• Lastly, while the present disclosure has been described in connection with the preferred aspects, as illustrated in the various figures, it is understood that other similar aspects may be used or modifications and additions may be made to the described aspects for performing the same function of the present disclosure without deviating there from. For example, in various aspects of the disclosure, a protocol for a serial peripheral interface was disclosed. However, other equivalent mechanisms to these described aspects are also contemplated by the teachings herein, including those applicable to both wired and wireless implementations. Therefore, the present disclosure should not be limited to any single aspect, but rather construed in breadth and scope in accordance with the appended claims.

Claims (20)

1. A device in communication with a master control application via a full duplex Serial Peripheral Interface (SPI) link, comprising:
circuitry configured to place the device in a mode detect state after a reset of said device;
circuitry configured to receive at least one mode message from the master control application via the full duplex SPI link using a framed messaging protocol overlaid on the SPI link, wherein messages comprise a header and a variable length payload, the header comprises a command field and a length field, the length field representative of a size of said variable length payload; and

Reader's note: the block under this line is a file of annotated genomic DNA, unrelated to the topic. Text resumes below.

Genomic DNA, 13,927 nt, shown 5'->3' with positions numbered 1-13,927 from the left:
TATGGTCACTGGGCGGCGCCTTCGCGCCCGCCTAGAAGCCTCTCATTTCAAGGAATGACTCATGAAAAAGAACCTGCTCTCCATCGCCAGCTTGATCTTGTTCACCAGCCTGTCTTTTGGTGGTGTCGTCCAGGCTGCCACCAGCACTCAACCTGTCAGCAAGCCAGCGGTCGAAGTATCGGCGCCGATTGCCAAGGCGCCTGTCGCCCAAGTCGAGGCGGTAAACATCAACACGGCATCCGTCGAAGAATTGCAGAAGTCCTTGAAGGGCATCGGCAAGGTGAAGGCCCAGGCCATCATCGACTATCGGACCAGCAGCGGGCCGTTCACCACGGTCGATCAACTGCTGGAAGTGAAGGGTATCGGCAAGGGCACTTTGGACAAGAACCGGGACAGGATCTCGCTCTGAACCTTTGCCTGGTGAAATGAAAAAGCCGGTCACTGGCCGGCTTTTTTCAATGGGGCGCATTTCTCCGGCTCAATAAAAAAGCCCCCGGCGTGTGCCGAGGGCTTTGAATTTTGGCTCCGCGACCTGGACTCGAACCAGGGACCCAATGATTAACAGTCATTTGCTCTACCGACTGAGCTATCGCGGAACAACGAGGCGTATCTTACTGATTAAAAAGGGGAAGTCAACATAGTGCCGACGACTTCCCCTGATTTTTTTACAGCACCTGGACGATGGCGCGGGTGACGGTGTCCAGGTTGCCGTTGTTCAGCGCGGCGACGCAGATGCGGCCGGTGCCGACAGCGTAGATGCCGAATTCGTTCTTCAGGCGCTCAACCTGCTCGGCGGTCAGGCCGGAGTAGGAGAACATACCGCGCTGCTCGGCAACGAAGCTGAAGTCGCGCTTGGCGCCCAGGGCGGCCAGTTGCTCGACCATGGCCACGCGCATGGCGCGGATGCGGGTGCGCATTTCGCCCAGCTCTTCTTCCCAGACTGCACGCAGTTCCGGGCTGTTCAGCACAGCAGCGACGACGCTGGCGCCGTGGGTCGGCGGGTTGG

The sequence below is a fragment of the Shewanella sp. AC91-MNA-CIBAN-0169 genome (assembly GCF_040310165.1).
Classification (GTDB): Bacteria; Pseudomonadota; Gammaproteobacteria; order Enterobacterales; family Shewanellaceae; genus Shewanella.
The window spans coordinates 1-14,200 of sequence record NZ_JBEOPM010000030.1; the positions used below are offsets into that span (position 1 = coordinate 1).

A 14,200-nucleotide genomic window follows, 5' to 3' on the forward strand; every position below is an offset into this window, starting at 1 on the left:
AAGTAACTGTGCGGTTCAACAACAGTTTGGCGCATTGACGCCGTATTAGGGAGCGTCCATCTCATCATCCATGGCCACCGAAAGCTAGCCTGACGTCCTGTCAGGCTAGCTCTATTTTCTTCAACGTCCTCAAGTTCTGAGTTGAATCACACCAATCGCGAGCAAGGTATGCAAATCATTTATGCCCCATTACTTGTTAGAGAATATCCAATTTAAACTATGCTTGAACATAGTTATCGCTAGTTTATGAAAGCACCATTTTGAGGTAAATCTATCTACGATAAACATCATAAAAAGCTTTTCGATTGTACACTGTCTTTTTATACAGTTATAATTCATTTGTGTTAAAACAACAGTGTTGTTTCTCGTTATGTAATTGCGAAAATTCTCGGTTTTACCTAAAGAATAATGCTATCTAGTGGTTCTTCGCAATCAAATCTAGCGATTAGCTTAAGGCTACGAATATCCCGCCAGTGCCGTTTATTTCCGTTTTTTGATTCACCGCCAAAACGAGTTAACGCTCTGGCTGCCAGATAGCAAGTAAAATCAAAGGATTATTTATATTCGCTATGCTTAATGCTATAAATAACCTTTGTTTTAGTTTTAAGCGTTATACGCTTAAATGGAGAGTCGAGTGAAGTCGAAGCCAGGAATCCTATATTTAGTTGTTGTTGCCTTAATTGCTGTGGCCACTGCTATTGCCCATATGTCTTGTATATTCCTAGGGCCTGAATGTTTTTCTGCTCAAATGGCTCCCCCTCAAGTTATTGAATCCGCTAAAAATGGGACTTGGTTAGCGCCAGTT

circuitry configured to enable the device to return an acknowledgment message to the master control application.
2. The device of claim 1, wherein four SPI modes are available, the modes defining an active clock edge and a phase of a data line of the SPI.
3. The device of claim 1, wherein said at least one mode message is detected one or more times.
4. The device of claim 1, wherein said at least one mode message is repeatedly transmitted until the wireless protocol transceiver returns an acknowledgement.
5. The device of claim 1, wherein said acknowledgment message is a byte message.
6. The device of claim 1, wherein the master control application is associated with a video game system.
7. A method of maintaining synchronization between devices in communication via a Serial Peripheral Interface (SPI) Link, comprising: